CCN Blogs | 06 December 2021
At the County Council Network conference in November everyone agreed with one thing: Covid-19 has put a lot of things into perspective for many of us. But there is one constant. We have to put the end users first. Organisations like ours and the clients we serve have to focus on outcomes and for the public sector those outcomes are all about delivering services to citizens, tax payers, residents, the older people, families and children.
So, whilst a detailed discussion about smarter working definitely has to address issues such as value for money, reducing an estate portfolio by 30% and yes, even checking how furniture, fixture and fittings are procured as well as embedding strong policies and guidance around decarbonisation, everything comes back to people.
Driven by the context of what Lincolnshire is doing, explained by its CEO Debbie Barnes and clarified in a short film, our discussion provoked strong opinions. But the workshop was also about sharing ideas and best practice. It was clear also that some councils are at various stages of the smart working journey. A key theme relating to people was managing staff expectations – providing clear messaging about where and when to come to work, how to behave in relation to social distancing but also how to adjust to shared working spaces and the concept of flexible working. And whilst the conversation touched on details of wellbeing, managing stress and the importance of leadership it always returned to how smart working policies will reflect on service users.
Everything that we do and that a county council like Lincolnshire (or Derbyshire – and thanks to Emma Alexander for being one of our panellists) delivers is relationship based and we need to make sure that the smarter working principles enable relationships to thrive – amongst employees and by consequence, right through to the public we serve. Our third panellist, Steve Brewer, from Burtt-Jones & Brewer agreed and in a conversation with a small group after our workshop stressed that ‘why’ we look to improve how we work must be about the user. But not in terms of the staff, but us, the public, who the County Councils and their service providers are there to support.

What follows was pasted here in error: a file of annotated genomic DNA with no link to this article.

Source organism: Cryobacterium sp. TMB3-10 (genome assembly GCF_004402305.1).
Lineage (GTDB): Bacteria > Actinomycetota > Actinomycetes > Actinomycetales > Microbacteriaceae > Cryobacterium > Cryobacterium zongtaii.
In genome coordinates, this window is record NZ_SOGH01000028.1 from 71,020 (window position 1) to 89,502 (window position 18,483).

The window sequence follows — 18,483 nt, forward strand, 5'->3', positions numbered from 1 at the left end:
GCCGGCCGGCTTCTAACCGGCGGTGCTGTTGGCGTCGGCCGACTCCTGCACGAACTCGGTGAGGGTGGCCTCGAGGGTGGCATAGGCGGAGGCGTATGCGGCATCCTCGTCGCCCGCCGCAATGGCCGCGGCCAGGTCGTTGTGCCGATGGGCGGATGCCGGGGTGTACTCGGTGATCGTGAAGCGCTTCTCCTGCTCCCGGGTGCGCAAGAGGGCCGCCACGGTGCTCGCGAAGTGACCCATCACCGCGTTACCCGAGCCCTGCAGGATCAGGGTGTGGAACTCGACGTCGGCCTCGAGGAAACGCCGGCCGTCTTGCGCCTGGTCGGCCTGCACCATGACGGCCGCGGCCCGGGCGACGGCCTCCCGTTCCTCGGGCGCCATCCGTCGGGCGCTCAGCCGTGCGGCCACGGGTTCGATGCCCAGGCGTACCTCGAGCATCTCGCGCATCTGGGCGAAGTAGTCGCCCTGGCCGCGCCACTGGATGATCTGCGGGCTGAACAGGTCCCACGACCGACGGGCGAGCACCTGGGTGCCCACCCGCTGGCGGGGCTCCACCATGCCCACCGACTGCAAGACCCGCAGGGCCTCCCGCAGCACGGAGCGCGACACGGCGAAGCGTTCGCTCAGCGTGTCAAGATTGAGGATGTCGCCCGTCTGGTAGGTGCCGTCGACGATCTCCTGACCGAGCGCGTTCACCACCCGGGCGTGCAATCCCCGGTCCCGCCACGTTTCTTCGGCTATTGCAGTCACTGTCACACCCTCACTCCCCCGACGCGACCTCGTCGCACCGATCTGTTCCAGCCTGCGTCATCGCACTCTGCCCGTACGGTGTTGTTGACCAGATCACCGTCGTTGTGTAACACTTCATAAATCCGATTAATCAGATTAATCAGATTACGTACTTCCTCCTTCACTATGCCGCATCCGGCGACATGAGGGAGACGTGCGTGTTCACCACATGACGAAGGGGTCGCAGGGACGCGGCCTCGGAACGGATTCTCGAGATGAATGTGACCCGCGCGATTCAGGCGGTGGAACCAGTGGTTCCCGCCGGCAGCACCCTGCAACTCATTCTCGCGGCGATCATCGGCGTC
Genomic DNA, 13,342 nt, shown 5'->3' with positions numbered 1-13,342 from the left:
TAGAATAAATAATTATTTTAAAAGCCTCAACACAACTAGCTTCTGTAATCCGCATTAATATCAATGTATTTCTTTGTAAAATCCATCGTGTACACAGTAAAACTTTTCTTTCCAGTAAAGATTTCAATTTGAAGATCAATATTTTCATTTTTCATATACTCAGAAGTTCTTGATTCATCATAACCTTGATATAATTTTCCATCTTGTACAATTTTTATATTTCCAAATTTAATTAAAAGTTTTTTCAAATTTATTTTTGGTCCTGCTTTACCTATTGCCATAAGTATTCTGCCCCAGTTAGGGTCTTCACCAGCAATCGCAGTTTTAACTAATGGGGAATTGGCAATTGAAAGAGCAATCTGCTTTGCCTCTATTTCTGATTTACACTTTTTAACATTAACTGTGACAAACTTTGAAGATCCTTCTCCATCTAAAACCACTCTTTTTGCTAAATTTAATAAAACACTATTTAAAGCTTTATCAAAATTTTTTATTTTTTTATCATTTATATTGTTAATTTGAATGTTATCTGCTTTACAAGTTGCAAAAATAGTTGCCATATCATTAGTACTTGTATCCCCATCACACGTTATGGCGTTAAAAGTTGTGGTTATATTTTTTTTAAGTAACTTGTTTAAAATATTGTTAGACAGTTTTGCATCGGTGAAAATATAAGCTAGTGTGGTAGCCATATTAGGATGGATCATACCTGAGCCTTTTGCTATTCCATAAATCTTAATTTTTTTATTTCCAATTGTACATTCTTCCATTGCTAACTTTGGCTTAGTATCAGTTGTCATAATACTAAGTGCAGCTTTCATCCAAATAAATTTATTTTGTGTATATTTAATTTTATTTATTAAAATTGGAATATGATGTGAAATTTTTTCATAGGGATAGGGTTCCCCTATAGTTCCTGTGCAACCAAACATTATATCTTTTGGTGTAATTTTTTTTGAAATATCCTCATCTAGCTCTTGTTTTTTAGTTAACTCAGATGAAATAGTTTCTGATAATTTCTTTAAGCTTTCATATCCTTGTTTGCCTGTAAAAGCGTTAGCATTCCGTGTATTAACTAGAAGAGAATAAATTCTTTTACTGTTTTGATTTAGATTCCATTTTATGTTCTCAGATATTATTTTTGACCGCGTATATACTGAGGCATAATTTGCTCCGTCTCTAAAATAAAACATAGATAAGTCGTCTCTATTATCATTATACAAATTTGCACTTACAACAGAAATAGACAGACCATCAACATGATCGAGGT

Great service on the outside often starts on the inside. Tesco’s “Every little helps” slogan began as a rallying cry to engage its staff. So, to get smart working right we have to focus on the culture we create and how our people engage with it. We have to emphasise the idea that work is what you do, not where you do it.
This is really important from a resident, or end user perspective as well. So often buildings are seen by residents as the “service,” which is why a proposal to close a care home, a library or a children’s centre will provoke a strong public reaction. However, the service – what we do – goes beyond bricks and mortar. Our services continue regardless of what walls surround us. So, effective smart working has to be about driving culture change with employees and at the same time drive a relationship with our customers which is not about where the service is delivered but how it is delivered.
Whether you work in FM or within the County Councils Network, or any other part of local government there has to be real, identifiable connection between service demand and outcomes. What we do is about people. It starts with engaging employees then spreads out to the public we serve. That’s smarter working. Our buildings, estates and the places are part of the smart working equation – but they are not the answer or the product. Work is about what we do, not where we go.
Customer Director, VINCI Facilities